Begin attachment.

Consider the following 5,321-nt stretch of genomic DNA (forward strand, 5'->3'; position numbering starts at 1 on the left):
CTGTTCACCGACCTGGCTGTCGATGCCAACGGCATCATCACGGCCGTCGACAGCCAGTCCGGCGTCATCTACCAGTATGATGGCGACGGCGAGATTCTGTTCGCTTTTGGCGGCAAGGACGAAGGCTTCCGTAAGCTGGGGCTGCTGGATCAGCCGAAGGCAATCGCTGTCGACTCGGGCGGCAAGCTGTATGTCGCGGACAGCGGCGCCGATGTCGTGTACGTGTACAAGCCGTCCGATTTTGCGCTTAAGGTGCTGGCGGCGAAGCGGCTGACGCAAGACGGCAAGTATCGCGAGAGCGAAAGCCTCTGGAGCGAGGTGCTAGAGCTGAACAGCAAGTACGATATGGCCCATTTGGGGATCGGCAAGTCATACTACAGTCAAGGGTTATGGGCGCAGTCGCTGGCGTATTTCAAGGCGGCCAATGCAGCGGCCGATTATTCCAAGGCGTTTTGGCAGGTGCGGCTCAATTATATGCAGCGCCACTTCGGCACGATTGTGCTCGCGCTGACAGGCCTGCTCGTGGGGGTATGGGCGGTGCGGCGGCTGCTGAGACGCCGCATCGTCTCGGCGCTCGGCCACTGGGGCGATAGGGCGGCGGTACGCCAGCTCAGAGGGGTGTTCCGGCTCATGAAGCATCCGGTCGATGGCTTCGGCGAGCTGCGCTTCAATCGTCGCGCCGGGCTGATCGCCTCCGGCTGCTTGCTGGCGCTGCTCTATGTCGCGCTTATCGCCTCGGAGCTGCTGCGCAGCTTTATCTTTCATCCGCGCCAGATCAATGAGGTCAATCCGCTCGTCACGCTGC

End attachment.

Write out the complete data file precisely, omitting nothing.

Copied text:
Consider the following 5,321-nt stretch of genomic DNA (forward strand, 5'->3'; position numbering starts at 1 on the left):
CTGTTCACCGACCTGGCTGTCGATGCCAACGGCATCATCACGGCCGTCGACAGCCAGTCCGGCGTCATCTACCAGTATGATGGCGACGGCGAGATTCTGTTCGCTTTTGGCGGCAAGGACGAAGGCTTCCGTAAGCTGGGGCTGCTGGATCAGCCGAAGGCAATCGCTGTCGACTCGGGCGGCAAGCTGTATGTCGCGGACAGCGGCGCCGATGTCGTGTACGTGTACAAGCCGTCCGATTTTGCGCTTAAGGTGCTGGCGGCGAAGCGGCTGACGCAAGACGGCAAGTATCGCGAGAGCGAAAGCCTCTGGAGCGAGGTGCTAGAGCTGAACAGCAAGTACGATATGGCCCATTTGGGGATCGGCAAGTCATACTACAGTCAAGGGTTATGGGCGCAGTCGCTGGCGTATTTCAAGGCGGCCAATGCAGCGGCCGATTATTCCAAGGCGTTTTGGCAGGTGCGGCTCAATTATATGCAGCGCCACTTCGGCACGATTGTGCTCGCGCTGACAGGCCTGCTCGTGGGGGTATGGGCGGTGCGGCGGCTGCTGAGACGCCGCATCGTCTCGGCGCTCGGCCACTGGGGCGATAGGGCGGCGGTACGCCAGCTCAGAGGGGTGTTCCGGCTCATGAAGCATCCGGTCGATGGCTTCGGCGAGCTGCGCTTCAATCGTCGCGCCGGGCTGATCGCCTCCGGCTGCTTGCTGGCGCTGCTCTATGTCGCGCTTATCGCCTCGGAGCTGCTGCGCAGCTTTATCTTTCATCCGCGCCAGATCAATGAGGTCAATCCGCTCGTCACGCTGC